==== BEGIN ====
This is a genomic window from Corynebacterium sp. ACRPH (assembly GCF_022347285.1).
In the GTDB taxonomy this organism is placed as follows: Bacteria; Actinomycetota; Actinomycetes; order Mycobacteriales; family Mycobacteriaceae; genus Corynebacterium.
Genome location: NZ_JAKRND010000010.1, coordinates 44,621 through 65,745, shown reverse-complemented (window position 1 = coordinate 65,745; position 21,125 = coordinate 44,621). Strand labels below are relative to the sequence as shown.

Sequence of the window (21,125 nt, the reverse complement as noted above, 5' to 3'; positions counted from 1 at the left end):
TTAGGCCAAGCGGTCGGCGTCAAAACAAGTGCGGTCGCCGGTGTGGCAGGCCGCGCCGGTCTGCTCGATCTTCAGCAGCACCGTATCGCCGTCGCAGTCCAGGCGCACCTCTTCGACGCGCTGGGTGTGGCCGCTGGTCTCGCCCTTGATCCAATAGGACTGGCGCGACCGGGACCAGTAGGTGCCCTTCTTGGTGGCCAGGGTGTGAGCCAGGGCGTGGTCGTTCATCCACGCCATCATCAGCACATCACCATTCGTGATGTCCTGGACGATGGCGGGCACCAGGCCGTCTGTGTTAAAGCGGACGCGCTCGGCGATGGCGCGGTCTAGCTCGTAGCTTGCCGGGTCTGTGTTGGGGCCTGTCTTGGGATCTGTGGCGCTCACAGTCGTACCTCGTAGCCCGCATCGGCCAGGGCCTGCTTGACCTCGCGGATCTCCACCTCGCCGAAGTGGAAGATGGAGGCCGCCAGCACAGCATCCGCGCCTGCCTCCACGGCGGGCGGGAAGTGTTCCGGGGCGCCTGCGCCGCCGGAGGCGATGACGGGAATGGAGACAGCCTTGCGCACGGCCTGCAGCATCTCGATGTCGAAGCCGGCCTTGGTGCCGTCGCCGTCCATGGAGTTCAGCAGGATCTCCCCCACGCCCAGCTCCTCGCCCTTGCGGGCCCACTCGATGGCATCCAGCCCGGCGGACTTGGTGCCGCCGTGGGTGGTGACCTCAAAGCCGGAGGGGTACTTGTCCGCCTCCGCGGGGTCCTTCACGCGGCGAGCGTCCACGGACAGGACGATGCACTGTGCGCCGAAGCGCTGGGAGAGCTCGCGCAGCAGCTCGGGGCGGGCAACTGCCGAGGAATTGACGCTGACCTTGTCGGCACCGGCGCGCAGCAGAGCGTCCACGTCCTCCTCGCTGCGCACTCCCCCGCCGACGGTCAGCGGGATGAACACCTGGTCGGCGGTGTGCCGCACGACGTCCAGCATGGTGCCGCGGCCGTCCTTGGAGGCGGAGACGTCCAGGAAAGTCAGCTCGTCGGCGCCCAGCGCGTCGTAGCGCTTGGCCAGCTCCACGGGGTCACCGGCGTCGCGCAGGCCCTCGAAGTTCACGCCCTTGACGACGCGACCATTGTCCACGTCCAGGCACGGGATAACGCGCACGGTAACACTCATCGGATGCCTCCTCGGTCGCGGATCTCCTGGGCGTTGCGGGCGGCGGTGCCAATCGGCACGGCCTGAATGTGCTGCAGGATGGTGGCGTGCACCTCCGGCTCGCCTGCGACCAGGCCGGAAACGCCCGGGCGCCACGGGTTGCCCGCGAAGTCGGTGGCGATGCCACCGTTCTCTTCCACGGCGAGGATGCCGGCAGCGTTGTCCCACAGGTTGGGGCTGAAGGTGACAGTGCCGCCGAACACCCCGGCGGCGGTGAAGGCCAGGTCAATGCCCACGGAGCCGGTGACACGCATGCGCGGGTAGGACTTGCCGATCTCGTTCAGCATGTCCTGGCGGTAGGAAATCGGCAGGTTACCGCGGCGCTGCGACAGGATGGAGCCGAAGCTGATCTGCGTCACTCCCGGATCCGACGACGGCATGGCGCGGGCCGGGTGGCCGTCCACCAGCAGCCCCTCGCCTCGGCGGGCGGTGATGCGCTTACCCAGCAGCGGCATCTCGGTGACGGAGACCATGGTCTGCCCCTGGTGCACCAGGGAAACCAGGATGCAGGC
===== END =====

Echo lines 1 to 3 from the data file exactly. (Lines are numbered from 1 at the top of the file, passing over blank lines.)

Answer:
This is a genomic window from Corynebacterium sp. ACRPH (assembly GCF_022347285.1).
In the GTDB taxonomy this organism is placed as follows: Bacteria; Actinomycetota; Actinomycetes; order Mycobacteriales; family Mycobacteriaceae; genus Corynebacterium.
Genome location: NZ_JAKRND010000010.1, coordinates 44,621 through 65,745, shown reverse-complemented (window position 1 = coordinate 65,745; position 21,125 = coordinate 44,621). Strand labels below are relative to the sequence as shown.